Human Rites, Southwark Playhouse, London <br></br> The Mikado, Orange Tree, Richmond <br></br> Jerome Kern Goes to Hollywood, King's Head, London

Who said that book burning was wrong?
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'Hell is cold. I am in hell! And there's nothing more to say," cries the shivering literature student, Marina, in Human Rites (Les Combustibles) by Amélie Nothomb. Marina is under siege in some freezing city where, we gather, "the Barbarians" are bombing the campus and the only things left to burn are her professor's library and her sexual mores. Both go to blazes as Miriam Hughes's angelic-looking Marina and her ragged post-grad boyfriend (Edmund Kingsley) are embroiled in a destructive ménage à trois with the cynical old prof (Edmund Dehn).

As well as being a première for the Belgian Nothomb, this is the professional debut of Natalie Abrahami - previously assistant director at the Royal Court and Almeida. Her traverse staging, with the audience tightly hemming in the actors, has some notable strengths, including a hint of gladiatorial combat and a spartan beauty. The prof's books hang on delicate wires at one end of the room while a grim industrial bin, serving as a stove, dominates the other. This set is designed by up-and coming Colin Richmond (also responsible for Northampton's excellent Hansel and Gretel, reviewed last week), and Abrahami experiments with choreographic interludes too. The incineration of the tomes turns into a sardonic, clown-like ballet with Marina slowly spinning back and forth on the library stepladder accompanied by the ditty, "If that's all there is,/ Let's keep on dancing". Unfortunately, the cast have not (at this early stage in the run) brought their characters' oscillations, between affection and callousness, into sharp focus. Beyond that, it is hard to see why Abrahami has favoured this script in the first place. Nothomb may be a prolific novelist, honoured with a grand prix by the Académie Française, and her big themes - war and suffering, deprivation and depravation - are ever-pertinent. However, that doesn't make her a decent playwright.

Her nameless war zone feels abstract and unconvincing, and no one is at all likeable. It's hard to care about the incineration of endless authors and titles you've never heard of, and the dialogue (translated by Abrahami) is tiresomely unnatural, veering between the aridly academic and C-rate sexual melodrama. Les Combustibles just left me cold.

Gilbert and Sullivan's The Mikado comes as welcome light relief in a jovially homespun production that ditches the Japanese regalia and sets the action on a modern-day English cricket pitch. The rugby fans of Twickenham feature on the Lord High Executioner's little list and Nanki-Poo, the heir-apparent disguised as a wandering minstrel, is described as a lousy but gorgeous rhythm guitarist.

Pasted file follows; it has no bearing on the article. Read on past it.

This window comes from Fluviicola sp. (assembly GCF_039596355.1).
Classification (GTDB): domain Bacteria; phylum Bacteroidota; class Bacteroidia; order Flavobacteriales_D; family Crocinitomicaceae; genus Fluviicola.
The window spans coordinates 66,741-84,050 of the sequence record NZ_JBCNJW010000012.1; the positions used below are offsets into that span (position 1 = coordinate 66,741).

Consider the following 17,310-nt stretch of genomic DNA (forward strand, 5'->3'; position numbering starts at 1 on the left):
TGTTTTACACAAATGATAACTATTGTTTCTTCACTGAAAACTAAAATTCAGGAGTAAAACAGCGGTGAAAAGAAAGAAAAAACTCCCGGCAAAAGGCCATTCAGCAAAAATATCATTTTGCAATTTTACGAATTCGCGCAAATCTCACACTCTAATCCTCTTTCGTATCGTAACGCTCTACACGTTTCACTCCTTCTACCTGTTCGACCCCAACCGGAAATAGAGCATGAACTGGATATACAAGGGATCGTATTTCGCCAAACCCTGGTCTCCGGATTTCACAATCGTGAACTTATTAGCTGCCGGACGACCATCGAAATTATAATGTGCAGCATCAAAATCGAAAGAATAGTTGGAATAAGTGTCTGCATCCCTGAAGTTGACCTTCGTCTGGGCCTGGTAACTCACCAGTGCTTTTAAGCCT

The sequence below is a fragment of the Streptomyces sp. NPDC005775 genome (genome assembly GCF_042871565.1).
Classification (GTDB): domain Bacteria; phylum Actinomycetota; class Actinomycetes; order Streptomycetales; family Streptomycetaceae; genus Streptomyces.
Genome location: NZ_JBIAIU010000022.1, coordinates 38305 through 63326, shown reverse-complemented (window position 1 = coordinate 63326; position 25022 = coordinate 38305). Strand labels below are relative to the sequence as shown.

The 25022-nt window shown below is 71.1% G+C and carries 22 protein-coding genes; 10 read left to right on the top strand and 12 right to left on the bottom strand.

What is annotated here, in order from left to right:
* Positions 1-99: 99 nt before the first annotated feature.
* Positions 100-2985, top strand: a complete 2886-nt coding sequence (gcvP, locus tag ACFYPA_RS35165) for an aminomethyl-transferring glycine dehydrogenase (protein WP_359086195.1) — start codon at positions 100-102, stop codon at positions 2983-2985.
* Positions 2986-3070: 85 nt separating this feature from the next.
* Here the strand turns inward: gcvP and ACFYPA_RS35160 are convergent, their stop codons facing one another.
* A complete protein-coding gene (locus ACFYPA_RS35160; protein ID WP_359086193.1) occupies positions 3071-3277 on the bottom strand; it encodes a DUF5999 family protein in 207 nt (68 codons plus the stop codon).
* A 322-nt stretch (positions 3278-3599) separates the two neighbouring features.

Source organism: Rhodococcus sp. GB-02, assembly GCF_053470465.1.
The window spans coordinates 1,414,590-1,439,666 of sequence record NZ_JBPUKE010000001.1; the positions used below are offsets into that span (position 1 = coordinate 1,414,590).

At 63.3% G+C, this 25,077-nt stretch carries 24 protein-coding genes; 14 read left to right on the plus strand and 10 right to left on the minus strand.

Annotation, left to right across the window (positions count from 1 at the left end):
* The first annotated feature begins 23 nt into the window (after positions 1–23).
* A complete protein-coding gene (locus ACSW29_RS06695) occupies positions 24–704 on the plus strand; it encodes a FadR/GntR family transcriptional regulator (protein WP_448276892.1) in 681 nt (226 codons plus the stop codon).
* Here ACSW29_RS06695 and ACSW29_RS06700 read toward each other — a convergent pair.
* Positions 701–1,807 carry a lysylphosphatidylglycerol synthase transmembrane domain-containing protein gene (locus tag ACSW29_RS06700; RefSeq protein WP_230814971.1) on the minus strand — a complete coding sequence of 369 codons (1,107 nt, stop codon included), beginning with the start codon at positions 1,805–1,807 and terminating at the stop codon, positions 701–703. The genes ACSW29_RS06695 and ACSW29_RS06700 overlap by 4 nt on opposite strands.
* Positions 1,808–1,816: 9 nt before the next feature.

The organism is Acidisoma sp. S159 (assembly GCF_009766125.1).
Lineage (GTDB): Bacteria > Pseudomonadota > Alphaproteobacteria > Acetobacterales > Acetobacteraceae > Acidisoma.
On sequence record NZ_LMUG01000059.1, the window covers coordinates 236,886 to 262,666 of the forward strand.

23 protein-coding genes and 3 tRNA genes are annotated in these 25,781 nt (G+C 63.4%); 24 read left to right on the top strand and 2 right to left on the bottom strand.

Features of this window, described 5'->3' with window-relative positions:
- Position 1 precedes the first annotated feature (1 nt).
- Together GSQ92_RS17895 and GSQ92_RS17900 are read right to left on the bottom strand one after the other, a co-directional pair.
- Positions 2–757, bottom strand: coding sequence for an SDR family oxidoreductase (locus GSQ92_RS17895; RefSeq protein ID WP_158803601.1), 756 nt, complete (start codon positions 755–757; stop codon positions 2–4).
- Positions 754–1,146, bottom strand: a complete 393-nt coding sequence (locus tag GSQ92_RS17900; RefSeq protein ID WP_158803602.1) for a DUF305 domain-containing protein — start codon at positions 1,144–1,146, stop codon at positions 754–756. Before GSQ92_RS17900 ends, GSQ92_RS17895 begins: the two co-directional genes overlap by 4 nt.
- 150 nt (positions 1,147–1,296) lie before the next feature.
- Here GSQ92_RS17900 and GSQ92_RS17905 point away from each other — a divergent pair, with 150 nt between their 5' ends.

Dazzling singing isn't the order of the day and director Chris Monks is, of course, not the first to notice the score is scarcely Oriental at all. Yet the loveliness of Sullivan's old English airs comes to the fore in this intimate in-the-round setting. The improvised rigmarole with sporting props can also be charmingly silly, not least Kieran Buckeridge's Pish-Tush presenting a letter on his still-warm box as if it were a silver tray, and Julian Forsyth's droll Mikado pretending to surf on his cricket bat.

Carol Noakes is miscast as the amorous crone, Katisha, being way too elegant and not nearly comical enough, but Sophia Ragavelas' Yum Yum is a teasing schoolgirl with terrific sparkle, waving her come-hither hockey stick. Her duet with James Millard's Nanki-Poo ("This is what I'll never do"), where they aren't allowed to kiss but practice by snogging their deckchairs, is delightfully absurd.

New productions are always thin on the ground in early January, so I'm sorry to report that Jerome Kern Goes to Hollywood really was scraping the barrel and chewing the splinters. This cabaret-style entertainment, accompanied by one piano and double bass, is a celebration of the Broadway composer who collaborated with Oscar Hammerstein on Show Boat. A few scrappy anecdotes are slung in between the songs, the best one relating how Kern once arrived at a Broadway rehearsal and yelled from the stalls that he couldn't recognise his own music, only to be informed he was in the wrong theatre. However, David Kernan's substandard production is cringe-inducing. My eyes were swivelling in their sockets in a desperate attempt to alight on anything other than his appallingly cheesy singers, Sheri Copeland, Jamie Golding and Glyn Kerslake.

Though elegantly dressed and vocally assured, Copeland snaps her meaningless grin on and off like a psychotic robot. Meanwhile, Golding and Kerslake struggle vainly to look suave in their blazers and cravats, like Tweedledee and the Tin Man posing as Gene Kelly and Frank Sinatra. Sickbags ought to be supplied for Kerslake's horrendously self-indulgent, warbling rendition of "The Folks who Live on the Hill".

If you squeeze your eyes shut and listen, most of the evening is tolerable. To Kern's credit, there are many irreducibly great songs in the line-up, ranging from "A Fine Romance" to "Ol' Man River". Thank heavens for the husky veteran Angela Richards who sings "Smoke Gets in Your Eyes" and "All the Things You Are" as if she really feels the yearning behind the lyrics. I hope that's a sufficient response to the final chorus of "Look For the Silver Lining".

'Human Rites': Southwark Playhouse, London SE1 (020 7620 3494), to 22 Jan; 'The Mikado': Orange Tree, Richmond (020 8940 3633), to 12 Feb; 'Jerome Kern Goes to Hollywood': King's Head, London N1 (020 7226 1916), to 20 Feb